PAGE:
Normally, my article's poll question is a bit of a one-off: a post-script mood-lightener. This time, it is to be considered a part of the article. So, if you wouldn't mind, I'd appreciate it if you would fill it out now. Whether you take it seriously or not, it eventually comes into play with the editorial content. Which year do you next expect the Cubs to next be buyers at the deadline? It's a rather simple question, and it will come into play later. I'm trusting most of you have filled it out by now, but for the last few holdouts, I'll comment on the weather. It sure is sunny out. So much better than... there, now you're ready.
Relief pitchers are somewhat mocked in the June draft. While a raw prep starting prospect is prone to getting a hefty signing bonus on potential, many quality, proven college relievers are left waiting until the good bonus money has already been committed. This is understandable, to an extent, as starters are much bigger payoffs when they strike. A solid big-league reliever will rarely have a 10+ WAR. For instance, even Hall Of Famer Bruce Sutter's WAR was under 25.
Part of the reasoning behind early draft picks ought to be expected production. If the Cubs' top draft pick nets the team a 25 or higher career WAR rating, I will be very happy. Regardless who it is, or how they get it. If the team's choice at 41 gets them over 10 WAR, I will be similarly happy. Those numbers aren't guaranteed. I would happily take them, though. The expectation for the third- and fourth-round selections are lower still, and when you hit rounds 5-40 (plus undrafted free agents), a field score of over 10 is really good.
Relievers are generally considered fungible. Roll with a hot reliever, until he runs cold, gets hurt, or you can trade him for something you really want. For clarity, in this article, a reliever is considered to be a two-pitch pitcher (often fastball/slider) and a starter represents the possibility of three pitches (usually including a change-up). Fortunately, this year has two very comparable pitchers. One is a starter, one a reliever. The younger is a recent high school grad, the older is a college veteran. Why are they comparable? They are brothers.
Nick Burdi is Louisville's closer. Not eligible for this year's draft as a sophomore, Burdi is no stranger to triple-digit fastballs. Nick's brother Zach is Illinois' top high-school prospect, an Iowa commit, and likely to be off the board by the Cubs pick at 41. Zach has the potential of throwing three pitches, so he will likely be drafted top 20. As long as Nick remains a closer, his bonus will be much smaller.
The usual timeline for a top high-school pitcher is as follows. After signing, he will get a few very short starts (in the equivalent of the Cubs Summer League team in Arizona). The next year, if all goes well, he will start in the rotation in short season ball (Boise) after time in extended spring training. Only in the following year (2015, in this instance), will he reach full-season ball (Kane County). This is a best-case scenario.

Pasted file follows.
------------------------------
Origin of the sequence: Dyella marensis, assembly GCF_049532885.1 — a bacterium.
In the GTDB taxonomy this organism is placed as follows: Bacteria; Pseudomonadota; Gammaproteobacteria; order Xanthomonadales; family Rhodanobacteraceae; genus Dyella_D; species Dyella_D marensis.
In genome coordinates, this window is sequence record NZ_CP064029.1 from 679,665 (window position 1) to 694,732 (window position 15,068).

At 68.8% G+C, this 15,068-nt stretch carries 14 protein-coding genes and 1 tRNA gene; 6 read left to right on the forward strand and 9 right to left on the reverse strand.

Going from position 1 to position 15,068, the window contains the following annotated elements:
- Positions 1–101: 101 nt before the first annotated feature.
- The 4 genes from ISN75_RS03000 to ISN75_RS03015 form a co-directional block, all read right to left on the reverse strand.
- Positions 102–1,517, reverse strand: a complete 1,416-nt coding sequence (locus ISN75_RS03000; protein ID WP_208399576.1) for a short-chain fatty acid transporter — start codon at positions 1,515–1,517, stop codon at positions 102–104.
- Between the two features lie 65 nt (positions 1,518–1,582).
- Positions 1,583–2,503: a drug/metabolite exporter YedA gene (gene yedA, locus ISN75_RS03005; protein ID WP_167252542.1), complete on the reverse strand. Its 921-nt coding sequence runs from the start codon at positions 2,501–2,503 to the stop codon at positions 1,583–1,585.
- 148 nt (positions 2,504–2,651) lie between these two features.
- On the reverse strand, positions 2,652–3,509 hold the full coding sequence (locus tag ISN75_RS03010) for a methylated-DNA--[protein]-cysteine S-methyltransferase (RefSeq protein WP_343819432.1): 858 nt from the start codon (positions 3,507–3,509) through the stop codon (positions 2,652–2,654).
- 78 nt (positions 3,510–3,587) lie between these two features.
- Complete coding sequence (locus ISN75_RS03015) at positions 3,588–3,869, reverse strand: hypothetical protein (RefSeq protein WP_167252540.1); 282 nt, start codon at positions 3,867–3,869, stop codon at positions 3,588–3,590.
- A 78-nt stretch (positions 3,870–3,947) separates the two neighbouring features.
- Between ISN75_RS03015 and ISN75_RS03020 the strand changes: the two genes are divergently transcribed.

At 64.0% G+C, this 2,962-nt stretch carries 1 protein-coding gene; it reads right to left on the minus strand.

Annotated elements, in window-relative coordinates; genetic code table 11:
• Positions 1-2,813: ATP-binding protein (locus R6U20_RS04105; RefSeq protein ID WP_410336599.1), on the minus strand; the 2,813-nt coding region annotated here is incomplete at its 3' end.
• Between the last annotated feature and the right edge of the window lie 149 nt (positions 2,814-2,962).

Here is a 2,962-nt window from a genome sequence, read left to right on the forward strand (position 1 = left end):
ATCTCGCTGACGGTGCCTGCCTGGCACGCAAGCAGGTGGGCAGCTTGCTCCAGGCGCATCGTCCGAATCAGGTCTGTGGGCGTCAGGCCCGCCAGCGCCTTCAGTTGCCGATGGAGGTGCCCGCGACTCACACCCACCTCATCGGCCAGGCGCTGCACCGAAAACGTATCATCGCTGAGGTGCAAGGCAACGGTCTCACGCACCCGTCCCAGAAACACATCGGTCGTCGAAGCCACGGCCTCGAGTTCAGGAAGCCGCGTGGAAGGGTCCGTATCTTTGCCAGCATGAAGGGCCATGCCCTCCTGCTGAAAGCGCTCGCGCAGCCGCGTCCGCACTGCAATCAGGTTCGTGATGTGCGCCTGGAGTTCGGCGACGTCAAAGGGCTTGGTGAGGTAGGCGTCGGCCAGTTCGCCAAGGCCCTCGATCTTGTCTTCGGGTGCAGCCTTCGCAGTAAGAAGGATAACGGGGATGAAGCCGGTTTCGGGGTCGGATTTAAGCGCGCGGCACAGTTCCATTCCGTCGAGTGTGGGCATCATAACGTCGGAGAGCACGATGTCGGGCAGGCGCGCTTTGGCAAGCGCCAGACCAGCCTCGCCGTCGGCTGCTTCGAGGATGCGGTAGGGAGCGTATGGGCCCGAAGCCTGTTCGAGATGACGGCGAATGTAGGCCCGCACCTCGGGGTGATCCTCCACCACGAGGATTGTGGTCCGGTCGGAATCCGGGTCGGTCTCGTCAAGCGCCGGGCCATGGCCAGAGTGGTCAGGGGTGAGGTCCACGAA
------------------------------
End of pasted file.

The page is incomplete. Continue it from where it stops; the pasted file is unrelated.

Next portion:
For college relievers, since their arms aren't usually considered as fragile, they can usually jump straight to full-season ball (after they pass their drug screen and learn who provides the corporate 401K). Since working on tertiary pitches isn't that much of a concern, by the second season, they can be in Double-A (Tennessee), or maybe higher. Actually, Paco Rodriguez (second-round 2012 pick by the Dodgers) debuted in the majors last September.
I would be completely fine with selecting a few relief pitchers somewhat early in the 2013 draft. Not Paco Rodriguez early, but in the fourth round on, adding a few relievers would help in a number of different ways. First, as with any major-league system, a few relievers in the pipeline could use a little bit of competition. Adding quality to the (High-A) Daytona or Kane County pen isn't important for reaching the Florida State League/Midwest League playoffs, as that is immaterial. Adding quality to any squad is important because a more talented team is a team with a higher system upside, if egos are controlled. Secondly, they can provide a quick adrenaline boost for the next pennant race the team participates in.
So which year do you think the Cubs will start being deadline buyers? My guess is 2015, though a justified 2014 would be fun as well. In either case, a nice little pen-ready arm would make a nice piece to swap to Houston, Miami, or whatever deadline seller is seeking a piece. Or, the high-leverage college reliever might be playing in Wrigley before the high school starter reaches the All-Star break in the Midwest League.
Of course, many drafted pitchers will be college starters, who will have a timeline more similar to the college reliever, but also spend time developing the all-important change-up. This will slow the process, but increase the likelihood of double-digit WAR values. As with everything, balance is usually a good idea. However, balance should include quality relievers, as well.
How to annoy Tim during the week of college tournaments? Tap into d1baseball.com and wreck the site, so I can't follow the scores when it would be most useful to follow. Nonetheless, the games continued.
Oklahoma shut out Baylor 2-0 as Jonathan Gray returned to form. Gray fanned 12, and surrendering only three hits. He walked one hitter, the first one of the game. Mark Appel's Stanford squad bested UCLA 2-1. Appel fanned nine over eight innings in probably his last college start. San Diego's Kris Bryant was walked on four pitches in the Toreros tourney opener. He was walked on four pitches shortly thereafter as well. At least, when he gets paid for playing, some of the pitchers might throw him periodic strikes. On Thursday, he homered in a win over BYU with some of the Cubs brass looking on.
In two weeks, we will have different mysteries to confront, and wonder about. I'm looking forward to it.